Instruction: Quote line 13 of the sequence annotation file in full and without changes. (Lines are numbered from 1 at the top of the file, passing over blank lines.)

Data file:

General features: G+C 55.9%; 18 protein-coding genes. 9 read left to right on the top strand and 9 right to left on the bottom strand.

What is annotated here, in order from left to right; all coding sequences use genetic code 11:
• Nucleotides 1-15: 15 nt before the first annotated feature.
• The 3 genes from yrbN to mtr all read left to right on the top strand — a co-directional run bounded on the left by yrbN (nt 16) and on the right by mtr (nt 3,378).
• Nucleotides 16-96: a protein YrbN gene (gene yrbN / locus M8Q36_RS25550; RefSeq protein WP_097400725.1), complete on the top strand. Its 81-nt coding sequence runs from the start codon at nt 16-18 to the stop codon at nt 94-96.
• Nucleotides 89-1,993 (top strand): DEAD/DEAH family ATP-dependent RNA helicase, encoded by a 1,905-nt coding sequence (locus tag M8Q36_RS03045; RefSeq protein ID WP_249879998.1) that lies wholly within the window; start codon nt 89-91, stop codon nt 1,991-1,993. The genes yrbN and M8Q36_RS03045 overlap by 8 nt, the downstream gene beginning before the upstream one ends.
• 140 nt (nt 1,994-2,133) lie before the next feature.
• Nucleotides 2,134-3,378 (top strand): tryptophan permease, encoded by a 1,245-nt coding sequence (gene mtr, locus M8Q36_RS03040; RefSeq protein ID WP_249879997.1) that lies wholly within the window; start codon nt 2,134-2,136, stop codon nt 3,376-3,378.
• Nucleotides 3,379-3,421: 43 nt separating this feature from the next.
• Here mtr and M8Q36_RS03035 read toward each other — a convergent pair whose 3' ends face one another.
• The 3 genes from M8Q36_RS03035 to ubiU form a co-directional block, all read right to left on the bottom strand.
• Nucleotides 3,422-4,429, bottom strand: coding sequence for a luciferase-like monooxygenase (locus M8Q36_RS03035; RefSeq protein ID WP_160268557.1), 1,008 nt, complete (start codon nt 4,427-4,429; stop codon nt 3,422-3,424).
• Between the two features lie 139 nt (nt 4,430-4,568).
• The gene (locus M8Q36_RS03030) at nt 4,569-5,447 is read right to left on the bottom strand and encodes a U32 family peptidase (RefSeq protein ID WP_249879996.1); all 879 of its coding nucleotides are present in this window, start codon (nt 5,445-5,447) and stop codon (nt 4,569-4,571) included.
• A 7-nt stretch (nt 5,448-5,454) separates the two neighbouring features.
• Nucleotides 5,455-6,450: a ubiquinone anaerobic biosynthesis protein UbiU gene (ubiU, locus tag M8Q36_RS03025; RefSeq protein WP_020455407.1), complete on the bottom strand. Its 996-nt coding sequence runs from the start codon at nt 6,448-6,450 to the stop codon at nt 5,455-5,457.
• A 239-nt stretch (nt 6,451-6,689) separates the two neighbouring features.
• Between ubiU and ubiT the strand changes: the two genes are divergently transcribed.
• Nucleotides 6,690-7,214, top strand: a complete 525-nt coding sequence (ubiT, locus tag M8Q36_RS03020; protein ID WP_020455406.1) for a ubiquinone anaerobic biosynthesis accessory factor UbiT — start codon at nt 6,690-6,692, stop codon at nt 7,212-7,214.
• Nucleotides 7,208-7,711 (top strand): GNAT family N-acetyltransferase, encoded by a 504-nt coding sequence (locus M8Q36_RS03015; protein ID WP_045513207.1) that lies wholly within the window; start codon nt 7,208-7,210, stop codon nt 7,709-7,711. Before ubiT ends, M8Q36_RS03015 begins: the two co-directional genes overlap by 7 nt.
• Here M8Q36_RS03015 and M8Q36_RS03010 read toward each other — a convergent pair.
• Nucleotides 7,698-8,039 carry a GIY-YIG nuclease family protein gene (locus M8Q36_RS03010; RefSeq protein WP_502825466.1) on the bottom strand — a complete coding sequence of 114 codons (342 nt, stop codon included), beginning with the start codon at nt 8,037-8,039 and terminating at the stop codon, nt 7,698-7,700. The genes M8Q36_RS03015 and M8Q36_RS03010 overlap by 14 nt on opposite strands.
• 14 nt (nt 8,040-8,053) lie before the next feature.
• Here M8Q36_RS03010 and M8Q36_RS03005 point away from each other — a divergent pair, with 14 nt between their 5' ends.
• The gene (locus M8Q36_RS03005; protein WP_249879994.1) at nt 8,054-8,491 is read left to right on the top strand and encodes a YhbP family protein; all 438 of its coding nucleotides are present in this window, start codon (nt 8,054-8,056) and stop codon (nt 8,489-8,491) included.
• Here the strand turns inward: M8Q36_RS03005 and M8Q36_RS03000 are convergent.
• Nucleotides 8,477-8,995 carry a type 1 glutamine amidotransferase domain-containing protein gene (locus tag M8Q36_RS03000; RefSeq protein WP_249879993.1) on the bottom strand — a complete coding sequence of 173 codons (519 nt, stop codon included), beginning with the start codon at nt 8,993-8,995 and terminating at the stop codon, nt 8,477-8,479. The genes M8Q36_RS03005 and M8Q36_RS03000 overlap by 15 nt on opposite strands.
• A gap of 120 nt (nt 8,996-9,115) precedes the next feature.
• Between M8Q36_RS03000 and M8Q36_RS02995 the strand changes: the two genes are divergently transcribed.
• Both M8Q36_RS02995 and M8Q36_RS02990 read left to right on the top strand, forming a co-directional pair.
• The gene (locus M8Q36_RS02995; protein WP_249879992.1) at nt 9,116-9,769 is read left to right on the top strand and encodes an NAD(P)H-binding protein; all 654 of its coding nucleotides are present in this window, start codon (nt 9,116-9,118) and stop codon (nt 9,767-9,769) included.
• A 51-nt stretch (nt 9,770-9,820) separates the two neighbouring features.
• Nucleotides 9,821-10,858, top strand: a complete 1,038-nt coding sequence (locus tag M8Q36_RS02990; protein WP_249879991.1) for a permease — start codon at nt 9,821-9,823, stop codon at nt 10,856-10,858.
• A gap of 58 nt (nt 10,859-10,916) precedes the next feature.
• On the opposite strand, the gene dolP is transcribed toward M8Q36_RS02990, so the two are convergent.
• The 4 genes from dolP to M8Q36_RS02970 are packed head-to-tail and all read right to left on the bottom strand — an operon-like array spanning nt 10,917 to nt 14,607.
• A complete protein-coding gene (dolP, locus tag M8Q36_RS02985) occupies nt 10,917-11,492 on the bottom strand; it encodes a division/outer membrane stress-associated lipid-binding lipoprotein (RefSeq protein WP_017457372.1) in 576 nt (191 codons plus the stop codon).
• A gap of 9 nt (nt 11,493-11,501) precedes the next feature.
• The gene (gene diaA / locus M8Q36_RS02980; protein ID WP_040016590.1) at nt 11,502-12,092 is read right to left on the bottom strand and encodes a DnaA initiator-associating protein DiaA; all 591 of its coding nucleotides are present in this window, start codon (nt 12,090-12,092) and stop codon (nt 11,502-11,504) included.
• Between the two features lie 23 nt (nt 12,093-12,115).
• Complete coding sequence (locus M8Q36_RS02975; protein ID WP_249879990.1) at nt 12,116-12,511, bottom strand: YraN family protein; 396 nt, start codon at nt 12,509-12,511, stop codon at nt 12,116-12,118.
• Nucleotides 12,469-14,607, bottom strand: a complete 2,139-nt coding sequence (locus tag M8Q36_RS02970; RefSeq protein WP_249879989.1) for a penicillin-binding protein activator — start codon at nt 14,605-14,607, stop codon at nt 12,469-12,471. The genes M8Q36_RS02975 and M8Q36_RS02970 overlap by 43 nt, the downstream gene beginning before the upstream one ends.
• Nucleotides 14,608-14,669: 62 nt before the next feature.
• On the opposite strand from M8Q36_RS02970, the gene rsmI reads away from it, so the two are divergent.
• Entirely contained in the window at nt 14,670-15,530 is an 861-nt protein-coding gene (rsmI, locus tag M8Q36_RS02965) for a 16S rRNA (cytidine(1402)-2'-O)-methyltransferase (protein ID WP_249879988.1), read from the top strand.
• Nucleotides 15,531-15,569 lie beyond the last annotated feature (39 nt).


• Between the two features lie 139 nt (nt 4,430-4,568).